The song of species to understand climate change


To communicate, animals use songs, trills, chirps and various vocalizations. The analysis of these sounds emitted by birds, mammals, amphibians or insects has been a powerful tool for study in ecology and related sciences. An international team of researchers publishes in the journal Methods in ecology and evolution, a work in which they demonstrate how these sounds help to understand the effects of climate change on the behavior of animal species and therefore to improve conservation and mitigation measures. The results provide science with a new tool to identify possible changes in species phenology and distribution in the current context of climate change.

The team, made up of researchers from the Autonomous University of Madrid (UAM), the National Museum of Natural Sciences (MNCN-CSIC), the University of Alcalá de Henares (UAH), the University of Seville and from the Federal University of Goiás (Brazil), combined the use of automatic sensors and voice recognition algorithms with mathematical models to develop a method to examine how the reproduction rates or ranges of species evolve and predict the long-term impact that climate change could have on their populations.


The song of the frog of San Antón

Species use acoustic communication to perform essential functions such as reproduction, defense of territories or search for food. “If changes in rainfall and temperature patterns alter the environmental conditions that allow these behaviors to take place, it is predicted that species may experience changes in their activity patterns, alter the areas they occupy and even see their survival compromised at the local or regional level.”contextualizes the UAM researcher, Diego Llusía

The proposed methodology was evaluated for the first time in a species native to the Iberian Peninsula, the San Antón frog, hyla molleriwhose individuals use song to find breeding mates. “The models developed gave rise to promising results, robustly predicting the vocal activity of this species according to climatic conditions”Lucia continues.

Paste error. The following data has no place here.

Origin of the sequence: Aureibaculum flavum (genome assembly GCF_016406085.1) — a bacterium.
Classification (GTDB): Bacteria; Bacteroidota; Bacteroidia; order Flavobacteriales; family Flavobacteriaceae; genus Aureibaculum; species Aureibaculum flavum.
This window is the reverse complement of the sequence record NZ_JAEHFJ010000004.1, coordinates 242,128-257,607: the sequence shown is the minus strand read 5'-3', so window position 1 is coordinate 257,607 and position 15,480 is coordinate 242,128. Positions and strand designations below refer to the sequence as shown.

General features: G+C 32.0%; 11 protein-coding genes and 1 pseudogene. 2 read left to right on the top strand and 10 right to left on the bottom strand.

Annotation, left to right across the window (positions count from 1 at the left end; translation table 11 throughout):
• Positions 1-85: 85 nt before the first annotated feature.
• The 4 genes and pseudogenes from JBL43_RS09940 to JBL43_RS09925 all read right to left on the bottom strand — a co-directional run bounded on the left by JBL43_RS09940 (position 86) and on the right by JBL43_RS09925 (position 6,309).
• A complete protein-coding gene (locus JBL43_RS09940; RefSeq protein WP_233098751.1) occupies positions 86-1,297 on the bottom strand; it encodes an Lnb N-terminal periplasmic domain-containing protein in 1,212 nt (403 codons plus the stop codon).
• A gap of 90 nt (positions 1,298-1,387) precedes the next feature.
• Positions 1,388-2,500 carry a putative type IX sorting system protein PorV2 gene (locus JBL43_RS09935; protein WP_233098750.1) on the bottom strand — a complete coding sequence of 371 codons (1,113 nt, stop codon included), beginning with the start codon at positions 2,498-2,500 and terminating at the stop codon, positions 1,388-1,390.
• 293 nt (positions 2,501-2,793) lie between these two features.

“The method we used thus offers the possibility of calculating what are the ecological requirements of the song of the species and, according to different future scenarios, of estimating the probability that the animals will find adequate conditions to exercise their vital functions throughout year round. the year, the territory or the seasons of the year.explains researcher Camille Desjonquères, also from UAM.

Bioacoustics and biogeography to predict the response of species to climate change

Various modeling techniques exist to predict the response of species to climate change, but they have certain limitations. The proposed method aims to provide a new source of information that improves our ability to understand the consequences of climate change, with a particular focus on animal behavior. To meet this challenge, the researchers proposed an unprecedented integration between two scientific disciplines: bioacoustics and biogeography.

“Bioacoustics offers a wide range of knowledge and techniques for tracking animal populations throughout their range through the use of arrays of acoustic sensors, small sound recorders that automatically record the song of the species . Subsequent analysis of the vast bank of recordings obtained with this equipment requires the use of recognition algorithms that automatically detect periods of vocal activity of the species.emphasizes MNCN researcher Rafael Marquez, head of the institution’s Fonoteca Zoológica (sound collection).

For its part, biogeography provides spatial modeling tools to understand how animals are affected by changes in climatic conditions. Growing concern about climate change and its effects on the planet requires improved study tools. Only in this way will it be possible to understand the impacts that these changes have on biodiversity and to better understand how the rhythms and dynamics of nature are modified.

Innovative research axis

This innovative line of research will be developed in the years to come by this team, an international pioneer in the field of bioacoustics. In any case, in order to mitigate the current environmental crisis, the most urgent thing is to put in place measures to mitigate these effects, with the application of decisive political actions and the awareness of citizens to reduce as soon as possible. our carbon emissions. the atmosphere.

Character font: MNCN SCCI

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